Anyway, I began to clandestinely observe whingeing, and even to egg it on when the opportunity arose. On one memorable occasion, my Japanese traveling companion became quite pouty and petulant about the lackadaisical Greek approach to timeliness, especially as it pertained to our ferry, which not only arrived late to each port of call, but entirely skipped the island stop where we were to be deposited. As a result, we made a pointless round trip and had to start all over again from Athens twelve hours later. “This would never happen in Japan,” she fumed. “I am going to complain about this (‘to anyone who will listen’, I thought) and write about it in Mixi to warn anyone who is thinking of traveling to Greece.” (Mixi is like the Japanese-only version of Facebook, only more evolved.) I looked over at her from my perch atop a reclining deck chair, where I was basking in the butterscotch glow of the late afternoon Aegean sun. “So, here,” I offered. “Let me help you with your writing. It should maybe go something like this: ‘I cannot believe what an awful experience this is. I am stuck on the upper deck of a luxurious ferry, for an extra dozen hours, a cold drink at hand and Naxos on the horizon; the temperature is a balmy seventy-six, roughly thirty degrees to the correct side of Tokyo’s temperature at the moment. There is a faint sea breeze, and the gentle flapping of the blue and white Greek flag overhead. Waiters come around every so often to attend to our every need, and there is a complimentary stateroom awaiting us when we get tired of sunbathing. Also a pair of meal vouchers and a discount on our next ferry ride.’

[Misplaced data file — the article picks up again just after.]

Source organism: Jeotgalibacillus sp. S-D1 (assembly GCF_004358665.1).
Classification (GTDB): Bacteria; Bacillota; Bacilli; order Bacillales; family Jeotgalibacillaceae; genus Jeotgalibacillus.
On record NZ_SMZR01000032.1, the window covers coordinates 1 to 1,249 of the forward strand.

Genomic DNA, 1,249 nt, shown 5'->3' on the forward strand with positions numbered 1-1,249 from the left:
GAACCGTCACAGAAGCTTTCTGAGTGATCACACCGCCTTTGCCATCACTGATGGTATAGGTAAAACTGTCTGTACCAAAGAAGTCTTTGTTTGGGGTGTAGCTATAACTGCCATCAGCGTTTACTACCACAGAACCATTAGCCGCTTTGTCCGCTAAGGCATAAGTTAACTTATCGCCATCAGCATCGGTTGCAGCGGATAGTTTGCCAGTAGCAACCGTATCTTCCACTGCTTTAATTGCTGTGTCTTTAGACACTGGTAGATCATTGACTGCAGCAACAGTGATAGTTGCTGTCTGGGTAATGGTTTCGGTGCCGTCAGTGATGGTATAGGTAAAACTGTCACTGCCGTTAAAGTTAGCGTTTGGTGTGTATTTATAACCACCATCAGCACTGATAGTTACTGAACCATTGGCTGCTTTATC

I continued: “I can see how your friends in Tokyo will feel quite sorry for you, and be darn glad that they aren’t stuck here as well.” As I waited for her considered reply, she stared at me in a way that could only be described as “baleful”, and with that I realized that I had stumbled upon yet another English word that is woefully underutilized in the New World.

(baleful: foreboding or threatening, filled with ill intent)